Appreciating Then and Now
Taken from a theologically driven and culturally minded perspective, James K. A. Smith’s How to Inhabit Time: Understanding the Past, Facing the Future, Living Faithfully Now combats one of the most pressing issues in Christian life today: the tendency to see the current generation, as Smith says, as a ‘clean slate.’ In How to Inhabit Time, Smith explores the theological importance of time and history, and makes a case for temporally contextualized living. Discussing both Biblical and cultural history in this volume, as well as delving into his own experience of reckoning with the reality of time’s movement, Smith argues that time is a gift to be savored and that its passage is ripe for deep reflection. Both philosophically deep and playfully light, How to Inhabit Time serves as a vital resource for Christians seeking to make sense of the past, present, and future.
James K.A. Smith is currently a professor of Philosophy at Calvin University in Grand Rapids, Michigan. He has also taught at Loyola Marymount University, Fuller Seminary, Reformed Theological Seminary, and Regent College. He is the author of many books, including You Are What You Love: The Spiritual Power of Habit and On the Road with Saint Augustine: A Real-World Spirituality for Restless Hearts. His research interests include the intersection of church communities and culture and the impacts of postmodernism and the Enlightenment on the church.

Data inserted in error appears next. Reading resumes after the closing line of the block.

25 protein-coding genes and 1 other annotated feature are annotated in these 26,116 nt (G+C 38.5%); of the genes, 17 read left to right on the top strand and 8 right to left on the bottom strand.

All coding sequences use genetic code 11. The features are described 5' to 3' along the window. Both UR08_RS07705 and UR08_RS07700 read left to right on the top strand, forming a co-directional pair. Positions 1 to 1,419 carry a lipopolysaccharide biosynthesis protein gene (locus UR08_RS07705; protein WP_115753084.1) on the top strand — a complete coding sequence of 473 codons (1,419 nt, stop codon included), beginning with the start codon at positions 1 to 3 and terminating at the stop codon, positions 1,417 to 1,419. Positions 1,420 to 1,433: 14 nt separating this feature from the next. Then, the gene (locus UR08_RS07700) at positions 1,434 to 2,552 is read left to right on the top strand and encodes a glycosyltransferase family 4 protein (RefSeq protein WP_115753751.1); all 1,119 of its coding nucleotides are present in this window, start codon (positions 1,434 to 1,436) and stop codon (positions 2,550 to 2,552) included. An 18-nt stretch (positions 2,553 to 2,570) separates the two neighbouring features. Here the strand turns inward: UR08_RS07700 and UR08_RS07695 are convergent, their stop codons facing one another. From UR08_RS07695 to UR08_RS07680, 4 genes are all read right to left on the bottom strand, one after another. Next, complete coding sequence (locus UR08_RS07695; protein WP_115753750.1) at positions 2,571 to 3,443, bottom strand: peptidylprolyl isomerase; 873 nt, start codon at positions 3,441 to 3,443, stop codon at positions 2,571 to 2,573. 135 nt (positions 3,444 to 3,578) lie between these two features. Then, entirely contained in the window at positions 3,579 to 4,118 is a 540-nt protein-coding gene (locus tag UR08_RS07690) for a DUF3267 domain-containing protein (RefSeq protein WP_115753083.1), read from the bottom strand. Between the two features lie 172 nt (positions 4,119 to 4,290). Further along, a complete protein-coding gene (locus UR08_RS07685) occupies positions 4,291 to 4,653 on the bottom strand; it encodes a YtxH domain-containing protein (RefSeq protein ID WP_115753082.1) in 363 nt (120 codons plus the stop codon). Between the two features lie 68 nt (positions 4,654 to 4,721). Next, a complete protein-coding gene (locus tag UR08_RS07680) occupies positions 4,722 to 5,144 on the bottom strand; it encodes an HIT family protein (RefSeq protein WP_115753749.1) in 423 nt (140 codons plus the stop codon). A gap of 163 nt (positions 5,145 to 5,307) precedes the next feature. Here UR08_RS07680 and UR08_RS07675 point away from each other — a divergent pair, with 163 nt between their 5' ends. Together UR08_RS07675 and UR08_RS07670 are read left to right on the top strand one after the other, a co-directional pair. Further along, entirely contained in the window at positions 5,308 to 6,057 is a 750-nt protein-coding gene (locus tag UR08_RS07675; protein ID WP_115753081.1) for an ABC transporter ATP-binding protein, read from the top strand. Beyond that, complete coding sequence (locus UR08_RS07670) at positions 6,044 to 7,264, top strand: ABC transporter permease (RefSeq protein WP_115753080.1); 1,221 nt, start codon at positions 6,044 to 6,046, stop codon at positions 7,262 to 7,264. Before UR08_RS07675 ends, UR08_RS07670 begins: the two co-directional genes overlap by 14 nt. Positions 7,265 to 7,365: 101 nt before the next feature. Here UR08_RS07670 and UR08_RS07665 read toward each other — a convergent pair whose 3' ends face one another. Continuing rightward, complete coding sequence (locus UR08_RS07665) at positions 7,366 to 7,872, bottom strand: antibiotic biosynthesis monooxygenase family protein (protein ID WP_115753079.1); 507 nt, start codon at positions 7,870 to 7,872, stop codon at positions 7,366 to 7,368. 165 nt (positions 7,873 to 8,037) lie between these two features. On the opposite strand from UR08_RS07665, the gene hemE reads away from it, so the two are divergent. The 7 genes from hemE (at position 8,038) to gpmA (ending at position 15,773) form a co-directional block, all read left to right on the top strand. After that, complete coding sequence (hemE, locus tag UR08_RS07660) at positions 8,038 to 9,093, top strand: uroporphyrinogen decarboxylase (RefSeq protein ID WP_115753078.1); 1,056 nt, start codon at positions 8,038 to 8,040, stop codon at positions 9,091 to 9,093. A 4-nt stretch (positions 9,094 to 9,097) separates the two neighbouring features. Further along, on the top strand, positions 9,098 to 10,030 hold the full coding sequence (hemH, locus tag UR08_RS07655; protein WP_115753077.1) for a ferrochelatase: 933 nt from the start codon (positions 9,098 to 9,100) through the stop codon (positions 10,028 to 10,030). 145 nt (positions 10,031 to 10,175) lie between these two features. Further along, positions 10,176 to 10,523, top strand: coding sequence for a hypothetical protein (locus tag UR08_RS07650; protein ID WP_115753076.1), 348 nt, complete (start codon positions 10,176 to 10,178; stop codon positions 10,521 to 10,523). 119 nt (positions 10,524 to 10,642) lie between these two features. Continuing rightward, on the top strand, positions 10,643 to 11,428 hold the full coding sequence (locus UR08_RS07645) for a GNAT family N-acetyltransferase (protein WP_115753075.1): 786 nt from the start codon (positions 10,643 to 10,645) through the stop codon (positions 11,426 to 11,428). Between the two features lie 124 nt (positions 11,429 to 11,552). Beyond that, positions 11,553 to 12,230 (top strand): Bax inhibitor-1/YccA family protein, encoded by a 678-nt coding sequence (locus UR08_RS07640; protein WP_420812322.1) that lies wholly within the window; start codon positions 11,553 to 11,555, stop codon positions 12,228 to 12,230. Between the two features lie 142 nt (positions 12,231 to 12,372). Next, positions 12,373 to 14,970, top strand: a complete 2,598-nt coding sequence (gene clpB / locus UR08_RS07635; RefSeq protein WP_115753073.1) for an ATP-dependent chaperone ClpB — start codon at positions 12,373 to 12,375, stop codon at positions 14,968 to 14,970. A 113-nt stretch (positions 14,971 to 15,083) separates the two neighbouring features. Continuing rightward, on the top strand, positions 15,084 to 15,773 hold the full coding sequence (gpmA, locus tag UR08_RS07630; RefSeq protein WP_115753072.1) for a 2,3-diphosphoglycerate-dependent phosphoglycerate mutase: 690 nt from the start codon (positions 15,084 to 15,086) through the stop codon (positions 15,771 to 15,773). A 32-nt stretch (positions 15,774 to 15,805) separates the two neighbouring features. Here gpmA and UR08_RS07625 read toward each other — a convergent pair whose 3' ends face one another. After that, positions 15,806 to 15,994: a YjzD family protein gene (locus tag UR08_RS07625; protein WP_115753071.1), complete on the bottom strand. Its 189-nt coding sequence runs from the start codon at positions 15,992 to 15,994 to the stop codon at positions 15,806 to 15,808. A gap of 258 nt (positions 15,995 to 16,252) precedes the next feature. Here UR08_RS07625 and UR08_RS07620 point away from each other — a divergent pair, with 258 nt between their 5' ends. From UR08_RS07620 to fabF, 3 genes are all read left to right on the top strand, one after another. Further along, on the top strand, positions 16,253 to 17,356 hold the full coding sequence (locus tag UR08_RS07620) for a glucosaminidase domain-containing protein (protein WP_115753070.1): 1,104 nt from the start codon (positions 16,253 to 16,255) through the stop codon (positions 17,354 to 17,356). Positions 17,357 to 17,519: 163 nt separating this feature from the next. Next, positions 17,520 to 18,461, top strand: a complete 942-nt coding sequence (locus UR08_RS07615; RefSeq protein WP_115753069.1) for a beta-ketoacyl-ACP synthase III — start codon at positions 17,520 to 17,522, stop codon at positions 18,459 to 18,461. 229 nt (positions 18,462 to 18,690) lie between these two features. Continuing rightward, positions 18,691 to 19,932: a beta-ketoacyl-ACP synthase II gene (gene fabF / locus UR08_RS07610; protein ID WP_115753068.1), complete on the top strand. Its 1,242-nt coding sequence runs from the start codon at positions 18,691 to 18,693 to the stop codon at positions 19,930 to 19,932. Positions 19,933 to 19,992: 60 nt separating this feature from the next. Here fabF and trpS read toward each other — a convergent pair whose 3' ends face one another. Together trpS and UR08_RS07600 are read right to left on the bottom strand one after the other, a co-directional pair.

Reviews and endorsements of the publication include:
“In this arresting and elegant book, Jamie Smith gives us a profound and beguiling meditation on time (and therefore death), on embodiment (and therefore love), on creaturehood (and therefore our orientation toward God). Philosophically rigorous and creatively daring, this original and provocative exploration summons each of us to diligent thinking and unflinching honesty, to (in Smith’s own phrase) ‘shared vulnerability’ and deep prayer.”
-Charles Marsh, PLT Director
“James K. A. Smith shows us that time is a gift waiting to be redeemed, and a central conviction of this book is that ‘the Lord of the star fields’ is intimately attuned to our haunted, beautiful histories. Dwelling with these lucid, winsome meditations on ‘spiritual timekeeping’ was like listening in on a lively conversation between St. Augustine, Gustavo Gutiérrez, James Baldwin, and Marilynne Robinson, while Pink Floyd’s Dark Side of the Moon played in the background.”
-Fred Bahnson, author of Soil and Sacrament
“James K. A. Smith’s inspired work examines time not as hourglass sand running hopelessly through our fingers but as a divine gift that we can capture just enough to recognize the pearl of life that time shapes. A thoughtful and engaging book.”
-Sophfronia Scott, author of The Seeker and the Monk: Everyday Conversations with Thomas Merton
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